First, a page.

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Women’s heart health:

Studies show women who experience classic symptoms of a heart attack, including chest pain, are less likely to seek medical attention than men. Five things you can do today to help prevent heart disease.
By Motherpedia
Date: February 25 2012
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Advances in medical technology, public health measures (including the earlier detection of some illnesses) and healthier lifestyles have contributed to a longer life for many people. They have also led to changes in the causes of death.

For example, Australian Bureau of Statistics (ABS) data shows that between 1998 and 2008 there have been decreases in the standardised death rates for Ischaemic heart disease as well as for Stroke, which were Australia's top two leading causes of death during that period. But while the number of deaths from IHD or Stroke has declined, they are still the top two causes followed by dementia and lung cancer.

A new study published recently in The Journal of the American Medical Association has also found that many people who are taken to hospitals for heart attacks never have chest pain. This is particularly the case for women.

The study of 1.1 million people by a consortium of medical researchers in the United States and China found that 42%  of women admitted to hospitals for heart attack never had chest pain. By comparison, 31% of men who were admitted didn’t experience chest pain. The study also found that the mortality rate for these women was 15% compared with 10% for men.

“We think part of the reason is that women who are presenting with a heart attack might not have that classical presentation,” said Dr John G. Canto, director of the chest pain center at Lakeland Regional Medical Center in Florida and one of the study’s authors. “So they may not be recognised as having a heart attack, and possibly some of these patients may present too late to receive lifesaving procedures.”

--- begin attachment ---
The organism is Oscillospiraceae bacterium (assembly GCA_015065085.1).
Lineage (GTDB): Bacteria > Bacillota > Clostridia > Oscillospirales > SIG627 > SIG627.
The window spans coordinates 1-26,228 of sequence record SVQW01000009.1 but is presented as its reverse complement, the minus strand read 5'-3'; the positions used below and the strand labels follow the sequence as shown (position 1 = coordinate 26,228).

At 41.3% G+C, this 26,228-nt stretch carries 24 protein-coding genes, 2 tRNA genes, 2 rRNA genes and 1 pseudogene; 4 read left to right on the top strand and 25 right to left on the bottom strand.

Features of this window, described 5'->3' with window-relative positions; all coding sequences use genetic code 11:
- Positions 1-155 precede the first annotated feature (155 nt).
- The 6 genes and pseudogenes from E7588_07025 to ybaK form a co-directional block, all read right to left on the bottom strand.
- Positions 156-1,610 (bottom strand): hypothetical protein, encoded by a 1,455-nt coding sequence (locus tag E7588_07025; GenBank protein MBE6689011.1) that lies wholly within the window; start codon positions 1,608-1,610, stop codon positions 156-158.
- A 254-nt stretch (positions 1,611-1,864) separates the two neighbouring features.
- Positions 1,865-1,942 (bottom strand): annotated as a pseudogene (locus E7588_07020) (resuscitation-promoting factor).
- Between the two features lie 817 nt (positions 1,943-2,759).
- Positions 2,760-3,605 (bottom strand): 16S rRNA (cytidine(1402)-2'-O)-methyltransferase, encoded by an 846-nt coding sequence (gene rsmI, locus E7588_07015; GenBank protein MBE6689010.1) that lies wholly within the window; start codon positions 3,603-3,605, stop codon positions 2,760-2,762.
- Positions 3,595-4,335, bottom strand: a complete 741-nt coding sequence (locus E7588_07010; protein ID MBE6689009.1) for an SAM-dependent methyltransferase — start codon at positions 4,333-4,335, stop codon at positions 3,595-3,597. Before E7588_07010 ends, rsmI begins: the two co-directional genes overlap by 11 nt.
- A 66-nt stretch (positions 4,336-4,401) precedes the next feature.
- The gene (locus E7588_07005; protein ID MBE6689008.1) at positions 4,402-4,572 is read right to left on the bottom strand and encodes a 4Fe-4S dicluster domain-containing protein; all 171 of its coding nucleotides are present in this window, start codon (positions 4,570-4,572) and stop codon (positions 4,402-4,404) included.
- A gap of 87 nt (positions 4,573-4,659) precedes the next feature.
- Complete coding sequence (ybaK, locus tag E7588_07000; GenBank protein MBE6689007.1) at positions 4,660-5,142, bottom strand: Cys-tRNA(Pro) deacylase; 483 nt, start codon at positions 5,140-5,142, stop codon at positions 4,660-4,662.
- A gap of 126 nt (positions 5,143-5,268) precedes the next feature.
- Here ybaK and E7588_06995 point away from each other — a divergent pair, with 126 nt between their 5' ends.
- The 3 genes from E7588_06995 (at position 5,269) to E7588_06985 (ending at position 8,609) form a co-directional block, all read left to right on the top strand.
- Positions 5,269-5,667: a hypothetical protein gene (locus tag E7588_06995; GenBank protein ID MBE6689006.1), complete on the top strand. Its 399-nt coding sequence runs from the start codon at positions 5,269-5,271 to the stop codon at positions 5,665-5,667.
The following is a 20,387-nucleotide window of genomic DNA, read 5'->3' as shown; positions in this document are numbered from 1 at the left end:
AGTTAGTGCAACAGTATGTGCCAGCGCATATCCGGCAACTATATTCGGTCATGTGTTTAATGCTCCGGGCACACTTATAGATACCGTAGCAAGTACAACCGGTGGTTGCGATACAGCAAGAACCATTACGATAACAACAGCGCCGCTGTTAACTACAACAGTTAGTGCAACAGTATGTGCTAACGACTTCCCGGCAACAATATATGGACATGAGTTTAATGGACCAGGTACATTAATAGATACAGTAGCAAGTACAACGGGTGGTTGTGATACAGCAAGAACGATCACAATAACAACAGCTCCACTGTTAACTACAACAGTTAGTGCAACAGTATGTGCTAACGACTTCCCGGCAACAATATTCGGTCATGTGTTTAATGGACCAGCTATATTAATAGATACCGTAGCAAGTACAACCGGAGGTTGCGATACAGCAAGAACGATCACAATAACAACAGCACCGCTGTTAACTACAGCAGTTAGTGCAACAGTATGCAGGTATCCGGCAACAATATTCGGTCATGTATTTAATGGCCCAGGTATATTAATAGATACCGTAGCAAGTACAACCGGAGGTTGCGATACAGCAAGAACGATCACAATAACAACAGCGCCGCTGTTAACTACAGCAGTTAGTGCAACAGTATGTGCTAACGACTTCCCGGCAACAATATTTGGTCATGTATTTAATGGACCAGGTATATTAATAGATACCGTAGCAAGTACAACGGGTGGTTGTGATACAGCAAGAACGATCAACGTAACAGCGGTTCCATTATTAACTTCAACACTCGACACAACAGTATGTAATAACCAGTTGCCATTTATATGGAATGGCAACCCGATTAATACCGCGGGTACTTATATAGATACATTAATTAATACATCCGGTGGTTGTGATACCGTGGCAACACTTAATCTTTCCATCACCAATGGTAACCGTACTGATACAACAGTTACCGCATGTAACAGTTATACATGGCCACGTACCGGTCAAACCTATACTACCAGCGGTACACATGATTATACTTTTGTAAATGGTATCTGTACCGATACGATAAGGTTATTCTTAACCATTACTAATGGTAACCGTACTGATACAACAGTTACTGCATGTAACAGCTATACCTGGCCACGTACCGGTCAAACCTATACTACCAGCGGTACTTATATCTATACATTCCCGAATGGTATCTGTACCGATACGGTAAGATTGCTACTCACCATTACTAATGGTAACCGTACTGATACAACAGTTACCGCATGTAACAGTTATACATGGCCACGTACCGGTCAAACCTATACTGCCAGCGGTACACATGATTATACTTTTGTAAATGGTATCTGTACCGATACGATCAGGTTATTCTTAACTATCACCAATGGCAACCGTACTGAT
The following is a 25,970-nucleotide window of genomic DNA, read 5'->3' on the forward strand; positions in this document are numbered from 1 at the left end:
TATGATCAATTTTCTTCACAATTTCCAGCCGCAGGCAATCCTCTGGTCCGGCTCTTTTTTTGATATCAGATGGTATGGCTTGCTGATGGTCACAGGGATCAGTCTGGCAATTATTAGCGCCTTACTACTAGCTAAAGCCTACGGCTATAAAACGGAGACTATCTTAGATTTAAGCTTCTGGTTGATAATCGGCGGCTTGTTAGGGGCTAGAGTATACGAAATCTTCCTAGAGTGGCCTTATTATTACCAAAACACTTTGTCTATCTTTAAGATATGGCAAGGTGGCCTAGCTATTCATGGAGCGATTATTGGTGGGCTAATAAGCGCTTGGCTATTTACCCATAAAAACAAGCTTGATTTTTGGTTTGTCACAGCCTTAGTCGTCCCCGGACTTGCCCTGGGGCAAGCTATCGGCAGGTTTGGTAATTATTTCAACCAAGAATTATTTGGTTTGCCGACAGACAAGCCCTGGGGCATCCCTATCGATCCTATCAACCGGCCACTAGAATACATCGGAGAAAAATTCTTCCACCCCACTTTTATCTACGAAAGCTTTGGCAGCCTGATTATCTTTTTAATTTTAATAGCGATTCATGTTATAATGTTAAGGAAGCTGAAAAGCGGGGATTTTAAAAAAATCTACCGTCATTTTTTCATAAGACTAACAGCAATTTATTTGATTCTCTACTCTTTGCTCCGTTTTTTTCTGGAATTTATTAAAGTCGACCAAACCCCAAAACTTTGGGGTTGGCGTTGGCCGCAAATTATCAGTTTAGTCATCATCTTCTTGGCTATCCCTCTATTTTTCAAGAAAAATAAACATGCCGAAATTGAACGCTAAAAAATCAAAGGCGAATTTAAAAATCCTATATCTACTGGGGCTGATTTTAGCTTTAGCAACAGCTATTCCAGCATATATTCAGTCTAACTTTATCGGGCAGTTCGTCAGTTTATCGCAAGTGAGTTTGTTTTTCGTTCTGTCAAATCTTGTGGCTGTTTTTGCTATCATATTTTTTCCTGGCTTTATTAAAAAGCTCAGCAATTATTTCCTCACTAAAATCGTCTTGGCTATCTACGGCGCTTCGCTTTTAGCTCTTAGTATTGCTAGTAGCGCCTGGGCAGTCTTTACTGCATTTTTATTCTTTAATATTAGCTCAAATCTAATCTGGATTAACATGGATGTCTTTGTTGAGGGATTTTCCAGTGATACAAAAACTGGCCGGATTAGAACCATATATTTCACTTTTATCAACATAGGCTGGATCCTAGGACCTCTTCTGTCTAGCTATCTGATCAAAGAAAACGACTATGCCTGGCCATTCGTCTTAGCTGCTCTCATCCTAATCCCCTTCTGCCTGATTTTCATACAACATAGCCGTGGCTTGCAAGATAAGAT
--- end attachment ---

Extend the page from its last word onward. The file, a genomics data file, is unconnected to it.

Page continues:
Until the 1980s, many studies of heart disease tended to focus only on men with the typical signs of heart attack including chest pain, shortness of breath and radiating pain in the neck, back, jaw and arms. But further research in the 30 years since has shown that while female heart patients may exhibit these symptoms, they are also more likely to show symptoms that are not necessarily associated with heart attacks – such as sleep disturbances and severe unexplained fatigue in the days and weeks prior, as well as cold sweats, weakness and dizziness during the attack – generally in the 3-4 weeks prior to a heart attack.

No one knows precisely why heart attack symptoms differ between men and women, but Dr Canto speculated that many factors may be involved, including hormones.

“We also know that in women, especially young women who have heart attacks, the mechanism of blood clot formation in the heart artery may be different than in young men,” he said.

According to Dr Canto, those who are having a heart attack but do not feel tightness or pain in the chest may not realise what is happening and when they do show up for treatment, doctors may not immediately consider the possibility of a heart attack, particularly in women. As a result, the odds of immediately undergoing bypass surgery, heart catheterisations and other lifesaving procedures are decreased.

The reality is that many doctors tend not to think that younger women have heart attacks, said Dr Mario Garcia, chief of cardiology at the Montefiore Einstein Center for Heart and Vascular Care in New York. But it’s also known from other studies that even women who do experience classic symptoms of a heart attack, including chest pain, are less likely to seek medical attention than men.

“Men are quick to rush to see a physician. But women worry more about their husbands than themselves.”

The good news is that heart disease (and stroke) are largely, but not always, preventable. There are some things you can’t do anything about, such as your age and the history of heart disease in your family, but others that you can. These include:

  • smoking
  • inappropriate drinking
  • physical inactivity
  • being overweight
  • social isolation or depression
  • high blood pressure
  • high cholesterol

Medical experts believe there are 5 things everyone can do today to help prevent heart disease.

  1. Do not smoke
  2. Exercise for at least 30 minutes a day
  3. Maintain a healthy weight
  4. Have a  heart-healthy diet
  5. Get screened for cholesterol, diabetes and high blood pressure when you visit the GP

Further information:

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2 Total Comments
johneyluke a Fox says: 2019 02 13

They may be inside the water we drink, the food produces we consume, the ground we walk on, even in the goods we use every day.  Integrative medicine

Aliston Andy says: 2021 02 15

Heart failure cannot be cured though there is a range of treatment options available to manage and improve<a > quality of life</a>.

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